USA: The Finest Oligarchy Money Can Buy?

Of the human characteristics, hunger and ambition have a bad rap, considering that we might all still be living in caves without them. However much we aspire to reduce their importance, it is the civilised comfort created by them that gives us the option to be so judgemental about their effect on human behaviour. Yet most areas of human endeavour continue to be driven by such motivation, at least in part.

However noble the posture of those involved, politics is actually no exception. While few of those involved in a democracy may confess it, the power they seek is ultimately bound up with success—and success brings money. There are very many unsuccessful politicians  to whom this does not apply, plus a few successful ones, like Ghandi. But most of those with national profile are not poor and have no intention of moving that way.

It would be unreasonable, possibly even insane to disconnect reward from success in politics. After all, most other jobs imply promotions, raises and financial incentives. But at what point does the money become tainted with real selfishness and greed? Though it has died down over the past few years, MP salaries and expenses have caused debate more than once. And a range of posts from consultancy to directorships fall to those who move beyond simple elected positions.

But fiscal reward for European politicians pales when compared to the USA. Proud of a commitment to freedom, equality and the right for each to achieve all they can, this has become the leitmotif of politics as much as of business. There may be poor US politicians but they are hard to find. Indeed, it has become such that riches are an essential ingredient of becoming a politician in the first place.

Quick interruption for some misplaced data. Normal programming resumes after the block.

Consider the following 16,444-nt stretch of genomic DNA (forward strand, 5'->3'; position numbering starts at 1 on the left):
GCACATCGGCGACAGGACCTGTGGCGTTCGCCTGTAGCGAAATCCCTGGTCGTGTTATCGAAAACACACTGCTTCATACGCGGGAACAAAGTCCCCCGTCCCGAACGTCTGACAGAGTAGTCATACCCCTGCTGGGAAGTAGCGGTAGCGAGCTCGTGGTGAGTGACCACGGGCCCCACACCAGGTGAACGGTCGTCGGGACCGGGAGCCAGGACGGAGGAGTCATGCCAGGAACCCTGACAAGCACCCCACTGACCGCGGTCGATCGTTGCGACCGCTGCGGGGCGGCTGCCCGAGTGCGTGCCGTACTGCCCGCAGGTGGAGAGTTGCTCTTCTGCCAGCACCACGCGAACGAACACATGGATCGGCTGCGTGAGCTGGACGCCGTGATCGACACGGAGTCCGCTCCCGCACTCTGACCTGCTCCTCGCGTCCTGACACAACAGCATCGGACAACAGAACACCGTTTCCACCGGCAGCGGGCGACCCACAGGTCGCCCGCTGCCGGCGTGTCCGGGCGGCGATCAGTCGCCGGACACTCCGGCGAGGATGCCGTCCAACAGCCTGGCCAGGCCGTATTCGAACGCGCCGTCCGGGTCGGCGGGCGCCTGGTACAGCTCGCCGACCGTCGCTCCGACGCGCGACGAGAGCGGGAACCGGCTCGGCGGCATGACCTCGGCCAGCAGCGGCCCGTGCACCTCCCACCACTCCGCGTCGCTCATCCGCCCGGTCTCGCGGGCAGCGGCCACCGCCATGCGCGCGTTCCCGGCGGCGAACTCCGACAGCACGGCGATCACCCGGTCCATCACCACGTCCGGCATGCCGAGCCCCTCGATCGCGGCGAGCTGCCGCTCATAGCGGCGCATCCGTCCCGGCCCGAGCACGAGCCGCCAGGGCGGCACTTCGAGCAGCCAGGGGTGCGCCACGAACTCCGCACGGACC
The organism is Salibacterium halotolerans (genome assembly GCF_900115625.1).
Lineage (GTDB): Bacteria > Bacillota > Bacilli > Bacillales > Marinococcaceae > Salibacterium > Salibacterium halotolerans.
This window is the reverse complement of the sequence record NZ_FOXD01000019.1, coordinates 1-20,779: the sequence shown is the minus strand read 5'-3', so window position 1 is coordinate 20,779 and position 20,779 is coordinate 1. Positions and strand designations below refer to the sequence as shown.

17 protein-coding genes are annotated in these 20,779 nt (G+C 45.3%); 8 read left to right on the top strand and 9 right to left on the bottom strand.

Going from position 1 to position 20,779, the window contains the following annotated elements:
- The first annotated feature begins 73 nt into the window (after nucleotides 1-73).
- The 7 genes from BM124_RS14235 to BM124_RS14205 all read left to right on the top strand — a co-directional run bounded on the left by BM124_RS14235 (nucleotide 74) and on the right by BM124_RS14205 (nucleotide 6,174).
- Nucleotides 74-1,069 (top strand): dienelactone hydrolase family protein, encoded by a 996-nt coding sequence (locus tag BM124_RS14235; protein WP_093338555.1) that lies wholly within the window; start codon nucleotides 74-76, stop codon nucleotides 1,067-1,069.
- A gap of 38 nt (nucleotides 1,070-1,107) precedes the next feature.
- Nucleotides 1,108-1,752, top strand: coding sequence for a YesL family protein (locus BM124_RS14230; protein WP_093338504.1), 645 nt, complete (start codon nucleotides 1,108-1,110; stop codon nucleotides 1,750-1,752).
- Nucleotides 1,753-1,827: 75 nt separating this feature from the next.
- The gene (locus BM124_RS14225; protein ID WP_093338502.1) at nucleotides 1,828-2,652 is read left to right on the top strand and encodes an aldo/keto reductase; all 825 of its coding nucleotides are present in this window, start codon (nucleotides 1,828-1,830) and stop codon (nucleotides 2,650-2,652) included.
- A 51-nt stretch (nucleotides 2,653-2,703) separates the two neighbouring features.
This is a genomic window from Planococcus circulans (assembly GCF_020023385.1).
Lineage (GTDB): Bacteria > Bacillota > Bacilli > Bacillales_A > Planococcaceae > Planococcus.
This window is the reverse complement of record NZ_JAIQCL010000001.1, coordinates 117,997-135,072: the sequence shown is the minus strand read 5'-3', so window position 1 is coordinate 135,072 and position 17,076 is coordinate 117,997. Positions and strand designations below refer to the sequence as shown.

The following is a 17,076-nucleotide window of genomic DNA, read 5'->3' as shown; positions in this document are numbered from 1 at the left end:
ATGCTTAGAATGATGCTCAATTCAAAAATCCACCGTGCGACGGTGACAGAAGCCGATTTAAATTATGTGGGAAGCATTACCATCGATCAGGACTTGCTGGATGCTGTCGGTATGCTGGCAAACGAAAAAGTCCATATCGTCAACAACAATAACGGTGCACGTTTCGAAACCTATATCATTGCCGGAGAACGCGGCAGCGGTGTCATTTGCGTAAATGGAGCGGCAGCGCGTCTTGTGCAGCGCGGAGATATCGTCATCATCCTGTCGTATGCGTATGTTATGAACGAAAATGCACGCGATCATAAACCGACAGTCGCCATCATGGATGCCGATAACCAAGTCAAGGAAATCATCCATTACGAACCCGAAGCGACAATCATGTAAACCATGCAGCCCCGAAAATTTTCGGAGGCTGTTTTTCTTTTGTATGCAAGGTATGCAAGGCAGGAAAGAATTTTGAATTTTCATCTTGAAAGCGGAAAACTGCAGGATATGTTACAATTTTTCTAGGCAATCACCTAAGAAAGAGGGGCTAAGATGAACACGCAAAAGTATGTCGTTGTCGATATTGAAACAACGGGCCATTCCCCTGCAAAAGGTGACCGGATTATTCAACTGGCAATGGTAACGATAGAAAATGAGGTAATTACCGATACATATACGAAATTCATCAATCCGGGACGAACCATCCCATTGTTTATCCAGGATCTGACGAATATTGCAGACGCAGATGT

This applies to their Presidential campaigns more than any other. Consider the top five candidates for the election due next year. Their current polling status bears a strong resemblance to the funds they have available:

  1. Donald Trump ($4.5 bn) Richest candidate by a long shot is the GOP front-runner.
  2. Carly Fiorina ($58 m) Former HP CEO who has over 1,000 investments.
  3. Hillary Clinton ($45 m) The Clinton power couple trousered $28 m last year.
  4. Lincoln Chafee ($32 m) Inherited a fortune from Rhode Island royalty.
  5. Ben Carson ($26 m) Retired neurosurgeon who sat on boards for Costco and Kellogg.
  6. Jeb Bush ($22 m) Fortune has grown sixteenfold since being Governor of Florida.

Were it simply a matter of a high financial threshold preventing a broad cross-section of Americans having a credible chance at election to Congress, let alone the Presidency, this would betray egalitarian principles on which the country was founded. But election and office is only the beginning. Forbes reports:

“Several candidates have leveraged their political capital–contacts while in office, influence, power–into successful careers in the private sector (particularly private equity and consulting), or turned to media, raking in big bucks from book deals, radio shows, TV appearances, and even films. At the end of the day, being a successful politician is a lucrative business, as either Clinton can attest.”

Those who have achieved high office have uniformly prospered from that achievement. It makes little difference whether they were Democrat or Republican. Even more modest and self-effacing rarities like Jimmy Carter did well. This is the ‘league table’ of ex-presidents’ accumulated wealth over the last half-century:

  • Lyndon Johnston ($96 m) President 1963–1969
  • Bill Clinton ($55 m) President 1993–2001
  • George H. Bush ($23 m) President 1989–1993
  • George ‘Dubya’ Bush ($20 m) President 2001–2009
  • Richard Nixon ($13 m) President 1969–1974
  • Ronald Reagan ($10 m) President 1981–1989
  • Gerald Ford ($7 m) President 1974–1977
  • Jimmy Carter ($7 m) President 1977-1981

There is nothing wrong with prospering from rewards earned by representing people well. But, is it egalitarian or democratic if the threshold for high office is insurmountable for all but the very rich. Just where is the distinction between such a self-selecting oligarchy and the medieval kings the US Constitution so proudly claims to have renounced?

About davidsberry

Local ex-councillor, tour guide and database designer. Keen on wildlife, history, boats and music. Retired in 2017.
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